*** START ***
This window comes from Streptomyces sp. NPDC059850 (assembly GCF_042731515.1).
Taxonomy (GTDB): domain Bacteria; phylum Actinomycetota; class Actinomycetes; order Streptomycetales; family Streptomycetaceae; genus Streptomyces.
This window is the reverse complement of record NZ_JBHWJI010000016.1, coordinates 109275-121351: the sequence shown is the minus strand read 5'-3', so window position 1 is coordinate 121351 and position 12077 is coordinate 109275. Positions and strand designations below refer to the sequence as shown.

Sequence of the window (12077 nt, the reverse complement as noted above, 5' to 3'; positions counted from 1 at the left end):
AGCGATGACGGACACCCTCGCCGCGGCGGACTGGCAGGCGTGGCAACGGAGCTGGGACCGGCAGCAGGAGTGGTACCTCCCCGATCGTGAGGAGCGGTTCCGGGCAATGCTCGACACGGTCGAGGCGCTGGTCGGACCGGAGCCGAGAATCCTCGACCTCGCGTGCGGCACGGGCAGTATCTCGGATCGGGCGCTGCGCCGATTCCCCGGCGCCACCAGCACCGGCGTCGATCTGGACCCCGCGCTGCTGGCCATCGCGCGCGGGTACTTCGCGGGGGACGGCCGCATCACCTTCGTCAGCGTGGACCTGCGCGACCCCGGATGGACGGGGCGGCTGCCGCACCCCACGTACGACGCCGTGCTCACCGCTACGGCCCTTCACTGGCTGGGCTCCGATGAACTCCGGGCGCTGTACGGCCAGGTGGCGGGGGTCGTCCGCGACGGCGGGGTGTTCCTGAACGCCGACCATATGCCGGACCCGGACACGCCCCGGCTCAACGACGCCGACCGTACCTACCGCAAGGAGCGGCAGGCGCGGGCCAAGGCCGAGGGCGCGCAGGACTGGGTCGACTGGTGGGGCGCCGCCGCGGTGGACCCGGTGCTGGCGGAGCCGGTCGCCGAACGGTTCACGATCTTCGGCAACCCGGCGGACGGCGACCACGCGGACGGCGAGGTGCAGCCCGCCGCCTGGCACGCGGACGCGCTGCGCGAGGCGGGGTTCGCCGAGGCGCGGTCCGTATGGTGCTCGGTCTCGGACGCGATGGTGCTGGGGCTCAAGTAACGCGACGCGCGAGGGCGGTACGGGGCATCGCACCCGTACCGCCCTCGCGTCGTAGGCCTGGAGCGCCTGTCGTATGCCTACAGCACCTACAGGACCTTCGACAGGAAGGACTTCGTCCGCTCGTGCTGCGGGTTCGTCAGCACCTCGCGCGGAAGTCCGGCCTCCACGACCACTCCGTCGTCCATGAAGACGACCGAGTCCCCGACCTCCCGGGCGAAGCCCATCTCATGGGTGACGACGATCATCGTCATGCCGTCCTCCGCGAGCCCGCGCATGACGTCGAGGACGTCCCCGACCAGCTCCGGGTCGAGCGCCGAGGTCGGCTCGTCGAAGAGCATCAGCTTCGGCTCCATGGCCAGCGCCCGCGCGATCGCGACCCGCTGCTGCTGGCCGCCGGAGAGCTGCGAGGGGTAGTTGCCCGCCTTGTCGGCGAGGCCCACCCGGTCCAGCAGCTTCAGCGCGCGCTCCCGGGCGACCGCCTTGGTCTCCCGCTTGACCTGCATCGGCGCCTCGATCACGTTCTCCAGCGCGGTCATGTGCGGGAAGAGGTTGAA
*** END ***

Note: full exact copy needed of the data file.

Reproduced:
This window comes from Streptomyces sp. NPDC059850 (assembly GCF_042731515.1).
Taxonomy (GTDB): domain Bacteria; phylum Actinomycetota; class Actinomycetes; order Streptomycetales; family Streptomycetaceae; genus Streptomyces.
This window is the reverse complement of record NZ_JBHWJI010000016.1, coordinates 109275-121351: the sequence shown is the minus strand read 5'-3', so window position 1 is coordinate 121351 and position 12077 is coordinate 109275. Positions and strand designations below refer to the sequence as shown.

Sequence of the window (12077 nt, the reverse complement as noted above, 5' to 3'; positions counted from 1 at the left end):
AGCGATGACGGACACCCTCGCCGCGGCGGACTGGCAGGCGTGGCAACGGAGCTGGGACCGGCAGCAGGAGTGGTACCTCCCCGATCGTGAGGAGCGGTTCCGGGCAATGCTCGACACGGTCGAGGCGCTGGTCGGACCGGAGCCGAGAATCCTCGACCTCGCGTGCGGCACGGGCAGTATCTCGGATCGGGCGCTGCGCCGATTCCCCGGCGCCACCAGCACCGGCGTCGATCTGGACCCCGCGCTGCTGGCCATCGCGCGCGGGTACTTCGCGGGGGACGGCCGCATCACCTTCGTCAGCGTGGACCTGCGCGACCCCGGATGGACGGGGCGGCTGCCGCACCCCACGTACGACGCCGTGCTCACCGCTACGGCCCTTCACTGGCTGGGCTCCGATGAACTCCGGGCGCTGTACGGCCAGGTGGCGGGGGTCGTCCGCGACGGCGGGGTGTTCCTGAACGCCGACCATATGCCGGACCCGGACACGCCCCGGCTCAACGACGCCGACCGTACCTACCGCAAGGAGCGGCAGGCGCGGGCCAAGGCCGAGGGCGCGCAGGACTGGGTCGACTGGTGGGGCGCCGCCGCGGTGGACCCGGTGCTGGCGGAGCCGGTCGCCGAACGGTTCACGATCTTCGGCAACCCGGCGGACGGCGACCACGCGGACGGCGAGGTGCAGCCCGCCGCCTGGCACGCGGACGCGCTGCGCGAGGCGGGGTTCGCCGAGGCGCGGTCCGTATGGTGCTCGGTCTCGGACGCGATGGTGCTGGGGCTCAAGTAACGCGACGCGCGAGGGCGGTACGGGGCATCGCACCCGTACCGCCCTCGCGTCGTAGGCCTGGAGCGCCTGTCGTATGCCTACAGCACCTACAGGACCTTCGACAGGAAGGACTTCGTCCGCTCGTGCTGCGGGTTCGTCAGCACCTCGCGCGGAAGTCCGGCCTCCACGACCACTCCGTCGTCCATGAAGACGACCGAGTCCCCGACCTCCCGGGCGAAGCCCATCTCATGGGTGACGACGATCATCGTCATGCCGTCCTCCGCGAGCCCGCGCATGACGTCGAGGACGTCCCCGACCAGCTCCGGGTCGAGCGCCGAGGTCGGCTCGTCGAAGAGCATCAGCTTCGGCTCCATGGCCAGCGCCCGCGCGATCGCGACCCGCTGCTGCTGGCCGCCGGAGAGCTGCGAGGGGTAGTTGCCCGCCTTGTCGGCGAGGCCCACCCGGTCCAGCAGCTTCAGCGCGCGCTCCCGGGCGACCGCCTTGGTCTCCCGCTTGACCTGCATCGGCGCCTCGATCACGTTCTCCAGCGCGGTCATGTGCGGGAAGAGGTTGAA